Derek gives an explanation of how to interpret this in terms of the “pull-push” construction, which I’ve talked about elsewhere here, including in the above paper, so right now, I’ll just pass to the next layer of the ETQFT layer cake – codimension-2. Here, there is a similar formula, which also has an interpretation in terms of a “pull-push” construction, but which can be written as a categorified path integral.

So now the \Sigma has boundary, and connects “inner” codimension-2 boundary component B_1 to “outer” boundary component B_2. Then, say, B_1 gets assigned the category of all gauge-equivariant “bundles” of Hilbert spaces on \mathcal{A}_0(B_1), rather than the space of gauge-invariant functions. (Derek carefully avoided using the term “category”, to stay physically motivated – and the term “bundle” is accurate in the case of a discrete gauge group G, but in general one has to appeal to the theory of measurable fields of Hilbert spaces, since they needn’t be locally trivial). Then given particular Hilbert bundles \mathcal{H} and \mathcal{K} on the spaces \mathcal{A}_0(B_1) and \mathcal{A}_0(B_2) respectively, we can define what Z(\Sigma) is by:

\langle \mathcal{K} | Z(M) | \mathcal{H} \rangle = \int_{\mathcal{A}_0(M)/\mathcal{G}} \mathcal{D}A \mathcal{K}(A|_{B_2}) \otimes T_A \otimes \mathcal{H}(A|_{B_1})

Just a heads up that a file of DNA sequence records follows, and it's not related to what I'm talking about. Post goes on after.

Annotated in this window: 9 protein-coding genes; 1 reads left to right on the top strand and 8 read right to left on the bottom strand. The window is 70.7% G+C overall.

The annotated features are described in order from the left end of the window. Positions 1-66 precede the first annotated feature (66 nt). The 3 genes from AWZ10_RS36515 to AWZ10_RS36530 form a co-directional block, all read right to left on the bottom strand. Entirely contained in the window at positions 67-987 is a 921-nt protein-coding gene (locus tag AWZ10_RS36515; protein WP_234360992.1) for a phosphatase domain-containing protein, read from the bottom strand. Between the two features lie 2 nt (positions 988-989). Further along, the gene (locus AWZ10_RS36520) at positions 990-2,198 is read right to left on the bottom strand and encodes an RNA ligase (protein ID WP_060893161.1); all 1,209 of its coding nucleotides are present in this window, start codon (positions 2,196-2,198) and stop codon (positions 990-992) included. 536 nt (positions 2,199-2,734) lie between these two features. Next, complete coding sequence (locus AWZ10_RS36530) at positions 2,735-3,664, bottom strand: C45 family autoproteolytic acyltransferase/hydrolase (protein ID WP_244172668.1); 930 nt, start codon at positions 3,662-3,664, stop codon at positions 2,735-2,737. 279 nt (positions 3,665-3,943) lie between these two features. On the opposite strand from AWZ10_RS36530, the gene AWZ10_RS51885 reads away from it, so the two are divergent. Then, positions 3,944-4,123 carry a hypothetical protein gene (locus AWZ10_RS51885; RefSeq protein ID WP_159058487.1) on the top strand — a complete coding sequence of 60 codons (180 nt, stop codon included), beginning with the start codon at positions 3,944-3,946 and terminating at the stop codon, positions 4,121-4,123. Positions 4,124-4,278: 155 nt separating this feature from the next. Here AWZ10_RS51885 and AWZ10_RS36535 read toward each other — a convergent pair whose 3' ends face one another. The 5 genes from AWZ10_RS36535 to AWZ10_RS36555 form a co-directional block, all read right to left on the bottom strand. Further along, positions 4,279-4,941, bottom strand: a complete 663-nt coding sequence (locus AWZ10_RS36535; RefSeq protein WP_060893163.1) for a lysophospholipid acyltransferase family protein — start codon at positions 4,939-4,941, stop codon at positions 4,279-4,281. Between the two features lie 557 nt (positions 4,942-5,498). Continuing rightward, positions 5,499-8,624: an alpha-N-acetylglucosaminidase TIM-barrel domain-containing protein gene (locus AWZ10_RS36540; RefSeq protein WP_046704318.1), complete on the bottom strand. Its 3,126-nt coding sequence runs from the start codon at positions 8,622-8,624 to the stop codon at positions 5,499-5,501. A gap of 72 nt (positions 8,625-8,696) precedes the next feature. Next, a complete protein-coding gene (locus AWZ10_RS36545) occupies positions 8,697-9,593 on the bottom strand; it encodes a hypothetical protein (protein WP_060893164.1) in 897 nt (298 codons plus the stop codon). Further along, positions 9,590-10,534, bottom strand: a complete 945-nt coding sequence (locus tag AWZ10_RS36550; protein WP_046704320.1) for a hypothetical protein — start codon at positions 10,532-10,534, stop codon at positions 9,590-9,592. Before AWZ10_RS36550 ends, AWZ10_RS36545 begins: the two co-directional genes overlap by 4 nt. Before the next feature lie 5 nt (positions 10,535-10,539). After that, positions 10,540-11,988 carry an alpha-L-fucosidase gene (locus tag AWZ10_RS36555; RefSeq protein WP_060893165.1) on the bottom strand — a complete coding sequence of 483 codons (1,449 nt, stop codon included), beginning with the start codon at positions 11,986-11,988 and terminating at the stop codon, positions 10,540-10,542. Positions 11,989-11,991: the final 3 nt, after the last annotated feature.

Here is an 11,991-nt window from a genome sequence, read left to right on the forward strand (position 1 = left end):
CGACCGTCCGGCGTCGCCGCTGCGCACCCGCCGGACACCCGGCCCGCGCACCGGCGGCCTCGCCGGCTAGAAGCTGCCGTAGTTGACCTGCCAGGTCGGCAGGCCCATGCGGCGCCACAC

The interpretation is much like the previous formula: now we’re direct-integrating Hilbert spaces, instead of integrating complex functions – and we get a Hilbert space instead of a complex number, but this is in some sense superficial. Something any physicist would notice right away (or anyone comparing this to the previous formula) is that the exponential of the action S([A]) seems to have gone missing, to be replaced by some Hilbert space T_A. If we’re using the trivial action S \cong 0, this is fine, but otherwise, how exactly S affects the direct integral would take some explaining. For now, let’s just say that we should think of S([A]) as being folded into either the inner product on T_A, or into the measure \mathcal{D}A: it shows up in its effect on the inner product on the Hilbert space that this direct integral produces.